the guinea pig goes to college
The past two weeks have been quite out of the ordinary around here. It all started when the Guinea Pig went back to school…Stanford is training him how to be a business leader…I know…he’s really kind of somethin‘! I decided to use this time as a bit of a retreat of my own and do the sorts of things I don’t generally do when he’s around.
I set up a long table in front of the big window where I normally shoot my food photos. Outside that window are maybe half a dozen different sorts of bird feeders and a place for birds to drink. Nearby are the tall trees where they nest. For days and days, I sewed together squares of colorful flowers and polka dots for the little one who calls herself Lala. As my machine whirred, I watched the birds, literally by the hundreds, swoop in, grab their nuts or thistle, catch their wind and retreat to a nearby branch. I watched the fog rise and descend like a quilt’s airy batting, forming tiny glittering crystals on everything it touched. I watched a determined squirrel (already obese) hang upside-down, each sticky little paw clutching tight a different branch, as he filled his cheeks, trying hard to empty the bird feeder before again losing his balance.
These have been unusually cold days, with both a glorious sun and a freezing fog alternating through the day. It’s been quiet and serene at this window and I’ve had a chance to contemplate the sorts of things I’d hoped to, love lots on my dogs, and sew a quilt for Lala. This all came at a good time, coinciding as it did with a new year.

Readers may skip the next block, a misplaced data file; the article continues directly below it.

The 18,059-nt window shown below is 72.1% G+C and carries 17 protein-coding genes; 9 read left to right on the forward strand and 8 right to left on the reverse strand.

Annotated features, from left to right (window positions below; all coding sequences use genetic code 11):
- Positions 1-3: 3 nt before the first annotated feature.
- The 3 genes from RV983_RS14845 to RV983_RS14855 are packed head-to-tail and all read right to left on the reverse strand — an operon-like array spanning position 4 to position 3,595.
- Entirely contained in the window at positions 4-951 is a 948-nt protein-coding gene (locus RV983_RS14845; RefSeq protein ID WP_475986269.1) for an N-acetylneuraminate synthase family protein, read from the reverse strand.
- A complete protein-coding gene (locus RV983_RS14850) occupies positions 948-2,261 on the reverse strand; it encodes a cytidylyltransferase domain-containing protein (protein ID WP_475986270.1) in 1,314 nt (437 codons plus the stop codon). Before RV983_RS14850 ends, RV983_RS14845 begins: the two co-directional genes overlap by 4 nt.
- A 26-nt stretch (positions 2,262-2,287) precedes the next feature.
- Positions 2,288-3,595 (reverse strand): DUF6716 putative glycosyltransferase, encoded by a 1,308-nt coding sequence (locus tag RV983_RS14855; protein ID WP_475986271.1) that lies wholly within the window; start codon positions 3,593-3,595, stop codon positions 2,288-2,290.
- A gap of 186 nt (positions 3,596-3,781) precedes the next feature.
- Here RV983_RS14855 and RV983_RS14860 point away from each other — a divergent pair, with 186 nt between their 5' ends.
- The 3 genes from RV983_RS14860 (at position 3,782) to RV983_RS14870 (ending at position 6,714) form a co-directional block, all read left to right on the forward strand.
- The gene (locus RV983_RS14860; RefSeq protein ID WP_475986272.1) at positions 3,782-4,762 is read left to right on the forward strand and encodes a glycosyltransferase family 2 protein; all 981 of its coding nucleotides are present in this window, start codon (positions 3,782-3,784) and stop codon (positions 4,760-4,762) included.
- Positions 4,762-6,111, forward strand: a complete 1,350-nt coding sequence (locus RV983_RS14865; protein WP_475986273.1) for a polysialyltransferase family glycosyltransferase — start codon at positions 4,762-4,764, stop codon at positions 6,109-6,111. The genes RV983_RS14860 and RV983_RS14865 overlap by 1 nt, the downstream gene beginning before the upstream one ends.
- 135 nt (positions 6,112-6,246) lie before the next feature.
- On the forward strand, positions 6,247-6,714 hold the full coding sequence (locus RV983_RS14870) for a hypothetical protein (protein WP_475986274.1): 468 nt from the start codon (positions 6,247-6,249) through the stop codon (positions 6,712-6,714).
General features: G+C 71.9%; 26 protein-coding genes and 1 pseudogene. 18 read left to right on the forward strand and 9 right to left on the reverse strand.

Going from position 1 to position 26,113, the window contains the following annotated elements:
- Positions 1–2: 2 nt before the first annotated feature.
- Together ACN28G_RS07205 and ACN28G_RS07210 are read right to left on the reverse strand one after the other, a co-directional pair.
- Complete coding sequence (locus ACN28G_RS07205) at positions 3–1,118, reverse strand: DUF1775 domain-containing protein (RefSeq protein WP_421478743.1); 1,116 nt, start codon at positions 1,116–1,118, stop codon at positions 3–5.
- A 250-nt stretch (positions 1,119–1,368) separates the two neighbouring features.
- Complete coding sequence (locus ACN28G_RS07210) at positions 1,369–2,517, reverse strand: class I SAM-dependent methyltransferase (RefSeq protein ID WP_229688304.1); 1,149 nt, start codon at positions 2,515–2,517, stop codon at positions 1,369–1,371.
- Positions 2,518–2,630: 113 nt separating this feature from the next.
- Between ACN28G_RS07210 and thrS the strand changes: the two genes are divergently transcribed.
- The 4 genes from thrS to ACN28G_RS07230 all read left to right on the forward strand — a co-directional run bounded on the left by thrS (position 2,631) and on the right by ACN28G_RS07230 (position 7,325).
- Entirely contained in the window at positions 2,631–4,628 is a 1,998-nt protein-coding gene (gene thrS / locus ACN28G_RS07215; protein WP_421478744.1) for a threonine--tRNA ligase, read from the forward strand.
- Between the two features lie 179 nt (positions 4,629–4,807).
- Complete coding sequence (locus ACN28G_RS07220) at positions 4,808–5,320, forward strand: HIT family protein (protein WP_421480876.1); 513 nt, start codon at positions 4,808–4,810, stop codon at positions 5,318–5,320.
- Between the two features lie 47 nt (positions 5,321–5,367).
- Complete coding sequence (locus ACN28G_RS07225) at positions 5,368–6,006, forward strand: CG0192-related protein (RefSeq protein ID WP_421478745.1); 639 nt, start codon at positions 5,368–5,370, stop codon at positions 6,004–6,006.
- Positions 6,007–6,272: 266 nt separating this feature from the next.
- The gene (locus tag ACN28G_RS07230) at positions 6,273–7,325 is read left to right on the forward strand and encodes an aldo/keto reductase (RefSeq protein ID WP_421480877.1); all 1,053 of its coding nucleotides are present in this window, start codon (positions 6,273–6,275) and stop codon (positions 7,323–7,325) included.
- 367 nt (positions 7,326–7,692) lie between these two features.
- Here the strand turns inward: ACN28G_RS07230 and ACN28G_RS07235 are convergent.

I made a discovery early on…without the ever-grateful G.P. here to share the table, some of the joy of cooking has been absent. I’ve eaten very simply…which isn’t all bad. And I’ve eaten a lot of leftovers. This earthy warm tagine got me through several wintry nights…
Served over couscous, this syrupy, caramel-y tagine makes a delicious vegetarian meal served with salad. But it would also go well paired with grilled or roasted meats. Substitute butternut squash or sweet potatoes for the yams, or small shallots for the pearl onions if you like. You don’t need a tagine to prepare this dish – use a heavy-bottomed casserole dish if that’s what you have. (And if you don’t have preserved lemons…I suppose you could make it without…or…here’s a thought: you could make some!)
a Tagine of Yam, Pearl Onions, Carrots, Prunes & Preserved Lemons
2 to 3 Tablespoons Olive Oil along with a pat of Butter
Fresh Ginger Root – 1½-inch piece about the thickness of your thumb, minced or grated
2 sticks Cinnamon (or 1½ to 2 teaspoons ground cinnamon)
10 ounces Pearl Onions* peeled (See NOTE below on how to peel)
2 pounds Yams or Sweet Potatoes, in bite-size chunks
2 medium Carrots, in bite-size chunks
¾ cup Pitted Prunes
2 teaspoons Maple Syrup
1¾ cups Vegetable or Chicken Stock
Preserved Lemon (rind only) from ½ lemon, small dice
small bunch Cilantro Leaves, roughly chopped
several Mint Leaves, chopped
salt & freshly ground pepper to taste
* (or 10 – 12 very small shallots)
In a heavy-bottomed casserole dish or a tagine, heat the olive oil and butter over medium heat. Add the ginger and cinnamon sticks and stir for one minute. Toss in the peeled pearl onions and when they begin to color, toss in the yams or sweet potatoes, the carrots and the preserved lemon. Sauté for several minutes, then drop in the prunes and maple syrup. Add the stock and bring to a boil. Reduce the heat to a gentle simmer, top with a lid and cook for about 20 to 25 minutes…until vegetables pierce easily with a fork.